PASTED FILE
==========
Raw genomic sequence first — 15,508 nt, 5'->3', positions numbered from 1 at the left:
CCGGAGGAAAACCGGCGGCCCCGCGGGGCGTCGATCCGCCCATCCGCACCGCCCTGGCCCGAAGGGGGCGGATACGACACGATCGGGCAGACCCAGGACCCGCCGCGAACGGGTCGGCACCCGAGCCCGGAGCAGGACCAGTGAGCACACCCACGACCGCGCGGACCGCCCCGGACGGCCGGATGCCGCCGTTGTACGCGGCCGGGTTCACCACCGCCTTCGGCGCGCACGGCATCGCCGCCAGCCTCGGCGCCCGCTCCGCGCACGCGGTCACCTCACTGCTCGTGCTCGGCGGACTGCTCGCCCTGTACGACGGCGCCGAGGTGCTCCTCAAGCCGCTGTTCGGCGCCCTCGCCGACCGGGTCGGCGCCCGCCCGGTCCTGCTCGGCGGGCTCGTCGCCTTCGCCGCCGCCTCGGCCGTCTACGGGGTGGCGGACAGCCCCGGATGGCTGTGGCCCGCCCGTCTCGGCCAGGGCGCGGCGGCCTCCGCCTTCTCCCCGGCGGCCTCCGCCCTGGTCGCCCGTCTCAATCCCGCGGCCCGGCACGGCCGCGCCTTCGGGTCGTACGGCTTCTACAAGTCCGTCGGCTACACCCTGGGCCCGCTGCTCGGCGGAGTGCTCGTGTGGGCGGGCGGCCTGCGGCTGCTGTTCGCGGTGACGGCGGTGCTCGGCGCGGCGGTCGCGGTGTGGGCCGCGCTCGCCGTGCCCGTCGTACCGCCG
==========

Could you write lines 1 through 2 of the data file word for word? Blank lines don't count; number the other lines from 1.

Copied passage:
Raw genomic sequence first — 15,508 nt, 5'->3', positions numbered from 1 at the left:
CCGGAGGAAAACCGGCGGCCCCGCGGGGCGTCGATCCGCCCATCCGCACCGCCCTGGCCCGAAGGGGGCGGATACGACACGATCGGGCAGACCCAGGACCCGCCGCGAACGGGTCGGCACCCGAGCCCGGAGCAGGACCAGTGAGCACACCCACGACCGCGCGGACCGCCCCGGACGGCCGGATGCCGCCGTTGTACGCGGCCGGGTTCACCACCGCCTTCGGCGCGCACGGCATCGCCGCCAGCCTCGGCGCCCGCTCCGCGCACGCGGTCACCTCACTGCTCGTGCTCGGCGGACTGCTCGCCCTGTACGACGGCGCCGAGGTGCTCCTCAAGCCGCTGTTCGGCGCCCTCGCCGACCGGGTCGGCGCCCGCCCGGTCCTGCTCGGCGGGCTCGTCGCCTTCGCCGCCGCCTCGGCCGTCTACGGGGTGGCGGACAGCCCCGGATGGCTGTGGCCCGCCCGTCTCGGCCAGGGCGCGGCGGCCTCCGCCTTCTCCCCGGCGGCCTCCGCCCTGGTCGCCCGTCTCAATCCCGCGGCCCGGCACGGCCGCGCCTTCGGGTCGTACGGCTTCTACAAGTCCGTCGGCTACACCCTGGGCCCGCTGCTCGGCGGAGTGCTCGTGTGGGCGGGCGGCCTGCGGCTGCTGTTCGCGGTGACGGCGGTGCTCGGCGCGGCGGTCGCGGTGTGGGCCGCGCTCGCCGTGCCCGTCGTACCGCCG